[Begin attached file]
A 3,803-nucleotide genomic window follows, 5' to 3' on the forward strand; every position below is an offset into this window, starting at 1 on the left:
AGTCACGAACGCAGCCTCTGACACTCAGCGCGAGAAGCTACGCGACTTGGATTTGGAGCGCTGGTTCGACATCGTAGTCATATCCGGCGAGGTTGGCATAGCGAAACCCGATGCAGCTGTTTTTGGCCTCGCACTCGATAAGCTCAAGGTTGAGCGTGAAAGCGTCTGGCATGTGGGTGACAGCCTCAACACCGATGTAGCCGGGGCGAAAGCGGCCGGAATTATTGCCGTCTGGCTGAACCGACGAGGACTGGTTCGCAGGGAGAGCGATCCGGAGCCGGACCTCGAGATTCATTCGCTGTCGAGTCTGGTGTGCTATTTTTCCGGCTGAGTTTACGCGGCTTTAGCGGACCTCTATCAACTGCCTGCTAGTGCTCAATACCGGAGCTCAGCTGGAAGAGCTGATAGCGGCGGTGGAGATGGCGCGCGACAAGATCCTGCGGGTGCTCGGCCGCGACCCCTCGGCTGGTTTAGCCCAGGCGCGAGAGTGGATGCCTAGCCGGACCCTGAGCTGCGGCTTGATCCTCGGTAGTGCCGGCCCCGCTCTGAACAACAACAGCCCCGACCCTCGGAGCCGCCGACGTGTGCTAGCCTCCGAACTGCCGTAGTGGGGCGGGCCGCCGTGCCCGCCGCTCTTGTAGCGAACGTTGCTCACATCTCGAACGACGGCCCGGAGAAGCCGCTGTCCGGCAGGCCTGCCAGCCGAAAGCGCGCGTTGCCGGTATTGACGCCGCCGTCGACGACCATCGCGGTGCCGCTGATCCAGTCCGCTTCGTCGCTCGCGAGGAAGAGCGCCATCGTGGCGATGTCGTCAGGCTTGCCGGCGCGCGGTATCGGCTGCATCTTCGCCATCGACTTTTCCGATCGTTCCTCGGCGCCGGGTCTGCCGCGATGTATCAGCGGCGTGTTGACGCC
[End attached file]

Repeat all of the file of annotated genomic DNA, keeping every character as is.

A 3,803-nucleotide genomic window follows, 5' to 3' on the forward strand; every position below is an offset into this window, starting at 1 on the left:
AGTCACGAACGCAGCCTCTGACACTCAGCGCGAGAAGCTACGCGACTTGGATTTGGAGCGCTGGTTCGACATCGTAGTCATATCCGGCGAGGTTGGCATAGCGAAACCCGATGCAGCTGTTTTTGGCCTCGCACTCGATAAGCTCAAGGTTGAGCGTGAAAGCGTCTGGCATGTGGGTGACAGCCTCAACACCGATGTAGCCGGGGCGAAAGCGGCCGGAATTATTGCCGTCTGGCTGAACCGACGAGGACTGGTTCGCAGGGAGAGCGATCCGGAGCCGGACCTCGAGATTCATTCGCTGTCGAGTCTGGTGTGCTATTTTTCCGGCTGAGTTTACGCGGCTTTAGCGGACCTCTATCAACTGCCTGCTAGTGCTCAATACCGGAGCTCAGCTGGAAGAGCTGATAGCGGCGGTGGAGATGGCGCGCGACAAGATCCTGCGGGTGCTCGGCCGCGACCCCTCGGCTGGTTTAGCCCAGGCGCGAGAGTGGATGCCTAGCCGGACCCTGAGCTGCGGCTTGATCCTCGGTAGTGCCGGCCCCGCTCTGAACAACAACAGCCCCGACCCTCGGAGCCGCCGACGTGTGCTAGCCTCCGAACTGCCGTAGTGGGGCGGGCCGCCGTGCCCGCCGCTCTTGTAGCGAACGTTGCTCACATCTCGAACGACGGCCCGGAGAAGCCGCTGTCCGGCAGGCCTGCCAGCCGAAAGCGCGCGTTGCCGGTATTGACGCCGCCGTCGACGACCATCGCGGTGCCGCTGATCCAGTCCGCTTCGTCGCTCGCGAGGAAGAGCGCCATCGTGGCGATGTCGTCAGGCTTGCCGGCGCGCGGTATCGGCTGCATCTTCGCCATCGACTTTTCCGATCGTTCCTCGGCGCCGGGTCTGCCGCGATGTATCAGCGGCGTGTTGACGCC